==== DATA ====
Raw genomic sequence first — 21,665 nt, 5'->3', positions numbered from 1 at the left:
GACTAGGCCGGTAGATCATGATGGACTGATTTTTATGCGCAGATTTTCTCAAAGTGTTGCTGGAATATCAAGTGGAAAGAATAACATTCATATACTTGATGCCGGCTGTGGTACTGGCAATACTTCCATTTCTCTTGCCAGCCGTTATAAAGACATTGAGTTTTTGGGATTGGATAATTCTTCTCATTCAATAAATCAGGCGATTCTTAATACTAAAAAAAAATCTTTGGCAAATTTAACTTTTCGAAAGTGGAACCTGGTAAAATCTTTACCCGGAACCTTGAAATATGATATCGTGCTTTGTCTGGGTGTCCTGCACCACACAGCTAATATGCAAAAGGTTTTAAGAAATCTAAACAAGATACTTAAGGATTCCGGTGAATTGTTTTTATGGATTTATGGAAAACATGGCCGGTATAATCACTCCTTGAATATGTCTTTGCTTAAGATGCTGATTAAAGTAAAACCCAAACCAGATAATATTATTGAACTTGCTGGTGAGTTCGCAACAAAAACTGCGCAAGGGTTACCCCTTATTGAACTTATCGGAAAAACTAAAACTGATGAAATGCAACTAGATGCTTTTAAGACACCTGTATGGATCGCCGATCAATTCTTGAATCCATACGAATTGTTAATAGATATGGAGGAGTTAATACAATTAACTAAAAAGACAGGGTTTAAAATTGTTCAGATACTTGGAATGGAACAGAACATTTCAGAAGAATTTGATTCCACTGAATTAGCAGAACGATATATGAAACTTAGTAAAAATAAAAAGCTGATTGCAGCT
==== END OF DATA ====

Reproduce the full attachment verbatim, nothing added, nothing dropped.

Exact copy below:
Raw genomic sequence first — 21,665 nt, 5'->3', positions numbered from 1 at the left:
GACTAGGCCGGTAGATCATGATGGACTGATTTTTATGCGCAGATTTTCTCAAAGTGTTGCTGGAATATCAAGTGGAAAGAATAACATTCATATACTTGATGCCGGCTGTGGTACTGGCAATACTTCCATTTCTCTTGCCAGCCGTTATAAAGACATTGAGTTTTTGGGATTGGATAATTCTTCTCATTCAATAAATCAGGCGATTCTTAATACTAAAAAAAAATCTTTGGCAAATTTAACTTTTCGAAAGTGGAACCTGGTAAAATCTTTACCCGGAACCTTGAAATATGATATCGTGCTTTGTCTGGGTGTCCTGCACCACACAGCTAATATGCAAAAGGTTTTAAGAAATCTAAACAAGATACTTAAGGATTCCGGTGAATTGTTTTTATGGATTTATGGAAAACATGGCCGGTATAATCACTCCTTGAATATGTCTTTGCTTAAGATGCTGATTAAAGTAAAACCCAAACCAGATAATATTATTGAACTTGCTGGTGAGTTCGCAACAAAAACTGCGCAAGGGTTACCCCTTATTGAACTTATCGGAAAAACTAAAACTGATGAAATGCAACTAGATGCTTTTAAGACACCTGTATGGATCGCCGATCAATTCTTGAATCCATACGAATTGTTAATAGATATGGAGGAGTTAATACAATTAACTAAAAAGACAGGGTTTAAAATTGTTCAGATACTTGGAATGGAACAGAACATTTCAGAAGAATTTGATTCCACTGAATTAGCAGAACGATATATGAAACTTAGTAAAAATAAAAAGCTGATTGCAGCT